Camptotheca acuminata

Coptis chinensis

Cucumis melo

Cuscuta chinensis

Dioscorea batatas

Ganoderma lucidum

Glycyrrhiza uralensis

Lonicera japonica

Lycium chinensis

Morinda officinalis

Paeonia lactiflora

Panax ginseng

Polygonatum officinalis

Polygonum multiflorum

Rehmannia glutinosa

Schizandra chinensis

Scutellaria baicanlensis

Taraxacum mongolicum

Viola yedoensis


It may be that such effects underlie the toning and normalizing effects of many herbs, especially those used for immune system related problems. They may not contain the kinds of dramatic active constituents that areso attractive to the pharmacologist, but produce profound results because of some interaction with the bodies innate processes of immunity and homeostasis.



Applying The Model

If the model developed throughout the course is applied here, clear guidelines become apparent.


  • Actions. There is no such action as `anti-cancer’. The process in general would indicate the relevance of alteratives, lymphatics and tonics. Other actions would be indicated by the symptom picture and issues unique to the kind of tumor involved. Systemic support will suggest other important actions.
  • System Tonics. Tonic support for the sight of the tumoris essential, also to address other factors that arise from a review of the patients medical and family histories.
  • Systemic support. This involves to approach to immune system support discussed above, with emphasis on deep immune stimulation, eliminative support and stress management.
  • Specific Remedies. Many plants around the world have a reputation as being `anticancer’ herbs. Unfortunately they don’t work as claimed! They are largely alterative, lymphatic, hepatic or diuretic remedies, and have much to contribute to the holistic approach suggested here. They don’t replace such an approach. Common examples from Europe and North America are :
Arctium lappa Calendula officinalis Galium aparine Iris versicolor Larrea divaricata Phytolacca decandra Rumex crispus Stillingia sylvatica Thuja occidentalis Trifolium pratenseViola odorata Viscum album

Conclusion

Why are there no prescriptions suggested or treatment protocols given in this section on cancer? Two reasons can be given, one theoretical and one personal. If there is any clear conclusion from this theoretical discussion it is that each individual must be treated as just that – a unique individual – not a sight for a tumor. As the approach proposes the avoidance of cytotoxic remedies, factors to address will be fundamentally the same as those for immune support in general, with possibly a greater emphasis on alteratives and lymphatics. The main reason is a personal one. My clinical experience with treating cancer is limited, and so have concluded that all I can ethically write is the outline and review of theory presented here. I do not want to claim or imply expertise that I do not possess. The herbal literature is replete with treatments and `cures’ that have no basis in reality. Maybe they sounded like a good idea to the writer at the time, but, of course, that is not good enough. Throughout this course I have endeavored to marry theory with clinical experience. Application of the model, and identifying any resulting patterns of relationship between plant and pathology, has been emphasized in an attempt to empower the student as they face the reality of clinical practice. In practice, however, the theory is often secondary to reality. The suggested prescriptions come from personal observation of many herbally treated cases. Any conclusions or ideas presented come from an interpretation of such observations, of the healing process in the people who have honored me by allowing me to work with them. Where I have no solid foundation in practice, I have referred to colleagues that do. In this case it was not appropriate.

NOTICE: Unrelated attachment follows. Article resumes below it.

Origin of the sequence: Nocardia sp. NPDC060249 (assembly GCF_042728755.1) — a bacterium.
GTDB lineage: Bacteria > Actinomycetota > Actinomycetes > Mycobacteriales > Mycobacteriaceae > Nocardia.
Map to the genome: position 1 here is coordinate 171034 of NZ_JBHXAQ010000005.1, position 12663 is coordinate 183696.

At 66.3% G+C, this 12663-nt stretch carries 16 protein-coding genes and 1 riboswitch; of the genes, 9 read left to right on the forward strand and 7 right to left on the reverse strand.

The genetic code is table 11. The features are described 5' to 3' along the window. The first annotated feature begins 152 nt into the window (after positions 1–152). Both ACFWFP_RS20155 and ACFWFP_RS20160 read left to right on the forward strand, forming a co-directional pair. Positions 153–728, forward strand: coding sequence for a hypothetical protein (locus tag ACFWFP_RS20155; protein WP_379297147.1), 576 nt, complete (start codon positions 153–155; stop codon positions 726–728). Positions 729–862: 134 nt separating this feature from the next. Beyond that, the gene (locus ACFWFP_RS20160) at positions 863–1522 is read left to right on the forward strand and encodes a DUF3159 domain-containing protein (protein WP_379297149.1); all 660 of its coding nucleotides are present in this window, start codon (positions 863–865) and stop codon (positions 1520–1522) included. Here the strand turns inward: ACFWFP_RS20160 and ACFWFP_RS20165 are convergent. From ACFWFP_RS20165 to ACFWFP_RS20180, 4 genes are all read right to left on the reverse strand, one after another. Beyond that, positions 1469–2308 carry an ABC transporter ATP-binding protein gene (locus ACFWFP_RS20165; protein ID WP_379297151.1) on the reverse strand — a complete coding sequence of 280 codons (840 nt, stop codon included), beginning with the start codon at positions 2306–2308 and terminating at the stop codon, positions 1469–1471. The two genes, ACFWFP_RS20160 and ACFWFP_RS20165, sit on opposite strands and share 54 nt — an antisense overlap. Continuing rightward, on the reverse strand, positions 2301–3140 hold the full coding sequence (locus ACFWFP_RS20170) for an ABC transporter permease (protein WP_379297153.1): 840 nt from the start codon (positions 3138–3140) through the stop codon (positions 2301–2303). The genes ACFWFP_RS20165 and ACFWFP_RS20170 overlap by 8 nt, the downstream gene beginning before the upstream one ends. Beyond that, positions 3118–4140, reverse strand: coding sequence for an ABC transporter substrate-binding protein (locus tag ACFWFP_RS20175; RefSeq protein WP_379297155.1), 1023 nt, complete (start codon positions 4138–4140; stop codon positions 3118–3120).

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David L. Hoffmann BSc Hons MNIMH Written by David L. Hoffmann BSc Hons MNIMH